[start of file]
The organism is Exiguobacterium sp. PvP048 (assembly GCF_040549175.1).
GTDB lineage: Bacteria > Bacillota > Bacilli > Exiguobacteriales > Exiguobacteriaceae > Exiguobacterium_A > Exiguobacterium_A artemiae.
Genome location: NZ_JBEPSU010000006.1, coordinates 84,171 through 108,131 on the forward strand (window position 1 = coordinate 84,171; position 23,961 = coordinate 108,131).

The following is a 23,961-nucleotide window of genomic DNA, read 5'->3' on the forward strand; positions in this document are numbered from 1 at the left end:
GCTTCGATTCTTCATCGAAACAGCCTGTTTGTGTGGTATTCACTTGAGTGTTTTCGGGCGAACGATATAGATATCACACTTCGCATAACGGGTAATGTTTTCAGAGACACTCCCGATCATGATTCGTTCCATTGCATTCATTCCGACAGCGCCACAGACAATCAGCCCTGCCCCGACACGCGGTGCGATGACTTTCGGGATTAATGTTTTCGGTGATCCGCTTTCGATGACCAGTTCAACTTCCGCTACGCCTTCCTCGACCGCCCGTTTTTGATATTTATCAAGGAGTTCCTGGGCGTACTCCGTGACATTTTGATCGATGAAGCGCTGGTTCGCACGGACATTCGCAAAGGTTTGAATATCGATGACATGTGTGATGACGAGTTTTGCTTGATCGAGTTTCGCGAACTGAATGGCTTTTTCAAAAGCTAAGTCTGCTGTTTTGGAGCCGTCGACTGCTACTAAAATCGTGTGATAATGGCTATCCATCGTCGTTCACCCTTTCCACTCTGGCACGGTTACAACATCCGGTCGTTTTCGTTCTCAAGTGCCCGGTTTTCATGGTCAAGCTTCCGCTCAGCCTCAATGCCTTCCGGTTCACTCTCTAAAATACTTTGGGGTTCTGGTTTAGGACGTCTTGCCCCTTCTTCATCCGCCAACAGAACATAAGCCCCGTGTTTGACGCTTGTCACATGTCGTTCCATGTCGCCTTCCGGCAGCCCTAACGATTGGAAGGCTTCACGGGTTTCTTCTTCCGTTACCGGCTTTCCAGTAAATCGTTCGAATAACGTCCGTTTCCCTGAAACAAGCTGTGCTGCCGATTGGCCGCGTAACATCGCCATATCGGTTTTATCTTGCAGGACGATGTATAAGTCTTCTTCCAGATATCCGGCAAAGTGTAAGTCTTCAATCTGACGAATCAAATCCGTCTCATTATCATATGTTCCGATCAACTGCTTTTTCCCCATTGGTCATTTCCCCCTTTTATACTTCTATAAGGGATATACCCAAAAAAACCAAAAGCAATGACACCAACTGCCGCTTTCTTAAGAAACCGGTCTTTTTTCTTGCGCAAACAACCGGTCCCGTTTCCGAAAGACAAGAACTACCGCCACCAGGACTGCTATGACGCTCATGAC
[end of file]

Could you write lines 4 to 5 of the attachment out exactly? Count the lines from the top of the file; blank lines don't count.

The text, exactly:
The following is a 23,961-nucleotide window of genomic DNA, read 5'->3' on the forward strand; positions in this document are numbered from 1 at the left end:
GCTTCGATTCTTCATCGAAACAGCCTGTTTGTGTGGTATTCACTTGAGTGTTTTCGGGCGAACGATATAGATATCACACTTCGCATAACGGGTAATGTTTTCAGAGACACTCCCGATCATGATTCGTTCCATTGCATTCATTCCGACAGCGCCACAGACAATCAGCCCTGCCCCGACACGCGGTGCGATGACTTTCGGGATTAATGTTTTCGGTGATCCGCTTTCGATGACCAGTTCAACTTCCGCTACGCCTTCCTCGACCGCCCGTTTTTGATATTTATCAAGGAGTTCCTGGGCGTACTCCGTGACATTTTGATCGATGAAGCGCTGGTTCGCACGGACATTCGCAAAGGTTTGAATATCGATGACATGTGTGATGACGAGTTTTGCTTGATCGAGTTTCGCGAACTGAATGGCTTTTTCAAAAGCTAAGTCTGCTGTTTTGGAGCCGTCGACTGCTACTAAAATCGTGTGATAATGGCTATCCATCGTCGTTCACCCTTTCCACTCTGGCACGGTTACAACATCCGGTCGTTTTCGTTCTCAAGTGCCCGGTTTTCATGGTCAAGCTTCCGCTCAGCCTCAATGCCTTCCGGTTCACTCTCTAAAATACTTTGGGGTTCTGGTTTAGGACGTCTTGCCCCTTCTTCATCCGCCAACAGAACATAAGCCCCGTGTTTGACGCTTGTCACATGTCGTTCCATGTCGCCTTCCGGCAGCCCTAACGATTGGAAGGCTTCACGGGTTTCTTCTTCCGTTACCGGCTTTCCAGTAAATCGTTCGAATAACGTCCGTTTCCCTGAAACAAGCTGTGCTGCCGATTGGCCGCGTAACATCGCCATATCGGTTTTATCTTGCAGGACGATGTATAAGTCTTCTTCCAGATATCCGGCAAAGTGTAAGTCTTCAATCTGACGAATCAAATCCGTCTCATTATCATATGTTCCGATCAACTGCTTTTTCCCCATTGGTCATTTCCCCCTTTTATACTTCTATAAGGGATATACCCAAAAAAACCAAAAGCAATGACACCAACTGCCGCTTTCTTAAGAAACCGGTCTTTTTTCTTGCGCAAACAACCGGTCCCGTTTCCGAAAGACAAGAACTACCGCCACCAGGACTGCTATGACGCTCATGAC